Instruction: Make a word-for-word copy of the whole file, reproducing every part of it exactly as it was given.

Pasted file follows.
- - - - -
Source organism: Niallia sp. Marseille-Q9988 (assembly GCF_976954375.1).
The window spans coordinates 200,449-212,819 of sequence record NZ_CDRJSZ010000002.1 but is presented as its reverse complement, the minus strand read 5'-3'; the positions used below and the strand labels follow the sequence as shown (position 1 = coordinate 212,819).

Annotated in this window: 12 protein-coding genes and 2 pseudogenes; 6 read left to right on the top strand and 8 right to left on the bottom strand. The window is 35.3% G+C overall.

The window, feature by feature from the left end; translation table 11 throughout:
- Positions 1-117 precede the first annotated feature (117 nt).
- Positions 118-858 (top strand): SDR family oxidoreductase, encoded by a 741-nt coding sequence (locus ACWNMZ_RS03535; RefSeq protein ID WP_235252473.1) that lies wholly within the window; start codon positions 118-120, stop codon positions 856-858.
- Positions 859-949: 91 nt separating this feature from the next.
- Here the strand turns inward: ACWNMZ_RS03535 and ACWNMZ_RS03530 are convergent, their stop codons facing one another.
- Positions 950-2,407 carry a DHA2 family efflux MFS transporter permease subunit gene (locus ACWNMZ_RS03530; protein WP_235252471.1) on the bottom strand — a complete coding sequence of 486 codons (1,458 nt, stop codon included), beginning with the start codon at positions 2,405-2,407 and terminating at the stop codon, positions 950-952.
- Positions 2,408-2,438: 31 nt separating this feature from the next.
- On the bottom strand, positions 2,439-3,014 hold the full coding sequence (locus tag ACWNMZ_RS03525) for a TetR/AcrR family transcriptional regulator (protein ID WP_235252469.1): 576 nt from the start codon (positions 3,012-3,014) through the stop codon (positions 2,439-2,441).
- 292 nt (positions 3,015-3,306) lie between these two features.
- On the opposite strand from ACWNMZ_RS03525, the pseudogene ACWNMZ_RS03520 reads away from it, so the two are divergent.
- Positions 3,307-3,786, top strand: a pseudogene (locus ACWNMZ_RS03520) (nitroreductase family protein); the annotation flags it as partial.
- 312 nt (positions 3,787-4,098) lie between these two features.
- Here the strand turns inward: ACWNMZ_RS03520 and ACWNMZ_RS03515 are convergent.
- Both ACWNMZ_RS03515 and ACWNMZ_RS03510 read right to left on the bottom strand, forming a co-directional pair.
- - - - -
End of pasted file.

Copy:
Source organism: Niallia sp. Marseille-Q9988 (assembly GCF_976954375.1).
The window spans coordinates 200,449-212,819 of sequence record NZ_CDRJSZ010000002.1 but is presented as its reverse complement, the minus strand read 5'-3'; the positions used below and the strand labels follow the sequence as shown (position 1 = coordinate 212,819).

Annotated in this window: 12 protein-coding genes and 2 pseudogenes; 6 read left to right on the top strand and 8 right to left on the bottom strand. The window is 35.3% G+C overall.

The window, feature by feature from the left end; translation table 11 throughout:
- Positions 1-117 precede the first annotated feature (117 nt).
- Positions 118-858 (top strand): SDR family oxidoreductase, encoded by a 741-nt coding sequence (locus ACWNMZ_RS03535; RefSeq protein ID WP_235252473.1) that lies wholly within the window; start codon positions 118-120, stop codon positions 856-858.
- Positions 859-949: 91 nt separating this feature from the next.
- Here the strand turns inward: ACWNMZ_RS03535 and ACWNMZ_RS03530 are convergent, their stop codons facing one another.
- Positions 950-2,407 carry a DHA2 family efflux MFS transporter permease subunit gene (locus ACWNMZ_RS03530; protein WP_235252471.1) on the bottom strand — a complete coding sequence of 486 codons (1,458 nt, stop codon included), beginning with the start codon at positions 2,405-2,407 and terminating at the stop codon, positions 950-952.
- Positions 2,408-2,438: 31 nt separating this feature from the next.
- On the bottom strand, positions 2,439-3,014 hold the full coding sequence (locus tag ACWNMZ_RS03525) for a TetR/AcrR family transcriptional regulator (protein ID WP_235252469.1): 576 nt from the start codon (positions 3,012-3,014) through the stop codon (positions 2,439-2,441).
- 292 nt (positions 3,015-3,306) lie between these two features.
- On the opposite strand from ACWNMZ_RS03525, the pseudogene ACWNMZ_RS03520 reads away from it, so the two are divergent.
- Positions 3,307-3,786, top strand: a pseudogene (locus ACWNMZ_RS03520) (nitroreductase family protein); the annotation flags it as partial.
- 312 nt (positions 3,787-4,098) lie between these two features.
- Here the strand turns inward: ACWNMZ_RS03520 and ACWNMZ_RS03515 are convergent.
- Both ACWNMZ_RS03515 and ACWNMZ_RS03510 read right to left on the bottom strand, forming a co-directional pair.